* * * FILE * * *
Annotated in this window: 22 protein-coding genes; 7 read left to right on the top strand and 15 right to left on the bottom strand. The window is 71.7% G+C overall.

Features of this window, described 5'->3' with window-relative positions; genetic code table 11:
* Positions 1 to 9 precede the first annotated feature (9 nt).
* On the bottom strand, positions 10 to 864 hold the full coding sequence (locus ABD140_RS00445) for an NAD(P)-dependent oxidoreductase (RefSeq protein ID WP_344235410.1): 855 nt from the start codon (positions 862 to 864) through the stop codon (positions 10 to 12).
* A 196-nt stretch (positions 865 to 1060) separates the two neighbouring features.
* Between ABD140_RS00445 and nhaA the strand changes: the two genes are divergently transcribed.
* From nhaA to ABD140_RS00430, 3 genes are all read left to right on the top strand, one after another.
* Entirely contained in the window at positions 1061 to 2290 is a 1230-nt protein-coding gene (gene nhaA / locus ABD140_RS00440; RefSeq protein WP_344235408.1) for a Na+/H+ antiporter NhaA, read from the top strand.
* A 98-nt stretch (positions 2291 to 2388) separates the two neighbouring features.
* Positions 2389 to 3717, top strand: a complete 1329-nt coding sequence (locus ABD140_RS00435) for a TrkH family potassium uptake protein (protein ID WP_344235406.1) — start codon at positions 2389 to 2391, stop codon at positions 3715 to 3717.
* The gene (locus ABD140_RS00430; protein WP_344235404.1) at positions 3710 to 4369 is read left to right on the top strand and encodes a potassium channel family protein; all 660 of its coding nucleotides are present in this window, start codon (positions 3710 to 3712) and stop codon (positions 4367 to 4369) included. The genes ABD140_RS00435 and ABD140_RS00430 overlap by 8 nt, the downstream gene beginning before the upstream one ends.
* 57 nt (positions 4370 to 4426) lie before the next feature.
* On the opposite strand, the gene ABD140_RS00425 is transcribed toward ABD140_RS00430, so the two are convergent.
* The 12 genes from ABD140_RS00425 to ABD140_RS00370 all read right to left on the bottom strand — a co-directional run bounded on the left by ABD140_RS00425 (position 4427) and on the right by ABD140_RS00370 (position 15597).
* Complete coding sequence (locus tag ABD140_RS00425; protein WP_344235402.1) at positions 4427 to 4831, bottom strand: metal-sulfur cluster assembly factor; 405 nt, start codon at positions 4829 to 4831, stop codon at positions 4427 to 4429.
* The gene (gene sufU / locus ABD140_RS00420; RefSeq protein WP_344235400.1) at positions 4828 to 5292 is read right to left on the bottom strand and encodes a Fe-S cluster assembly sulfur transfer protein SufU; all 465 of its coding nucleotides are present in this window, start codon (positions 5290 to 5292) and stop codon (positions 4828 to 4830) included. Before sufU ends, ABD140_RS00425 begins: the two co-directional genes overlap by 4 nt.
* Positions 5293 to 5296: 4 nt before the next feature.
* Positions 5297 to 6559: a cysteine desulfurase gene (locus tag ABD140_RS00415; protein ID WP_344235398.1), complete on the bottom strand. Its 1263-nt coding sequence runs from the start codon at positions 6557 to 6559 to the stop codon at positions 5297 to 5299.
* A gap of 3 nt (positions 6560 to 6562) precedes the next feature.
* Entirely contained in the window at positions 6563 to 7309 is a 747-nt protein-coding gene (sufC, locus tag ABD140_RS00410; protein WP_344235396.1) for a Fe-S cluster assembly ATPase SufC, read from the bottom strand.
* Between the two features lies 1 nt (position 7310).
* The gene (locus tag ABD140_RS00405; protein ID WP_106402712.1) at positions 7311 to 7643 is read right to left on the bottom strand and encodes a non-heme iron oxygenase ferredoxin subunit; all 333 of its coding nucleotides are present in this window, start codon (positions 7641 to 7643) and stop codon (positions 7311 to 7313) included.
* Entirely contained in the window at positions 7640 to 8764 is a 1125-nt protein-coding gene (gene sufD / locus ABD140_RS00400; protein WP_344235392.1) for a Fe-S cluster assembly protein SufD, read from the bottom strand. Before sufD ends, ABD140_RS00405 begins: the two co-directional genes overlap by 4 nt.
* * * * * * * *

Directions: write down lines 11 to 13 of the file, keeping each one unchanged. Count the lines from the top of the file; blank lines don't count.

* The gene (locus ABD140_RS00430; protein WP_344235404.1) at positions 3710 to 4369 is read left to right on the top strand and encodes a potassium channel family protein; all 660 of its coding nucleotides are present in this window, start codon (positions 3710 to 3712) and stop codon (positions 4367 to 4369) included. The genes ABD140_RS00435 and ABD140_RS00430 overlap by 8 nt, the downstream gene beginning before the upstream one ends.
* 57 nt (positions 4370 to 4426) lie before the next feature.
* On the opposite strand, the gene ABD140_RS00425 is transcribed toward ABD140_RS00430, so the two are convergent.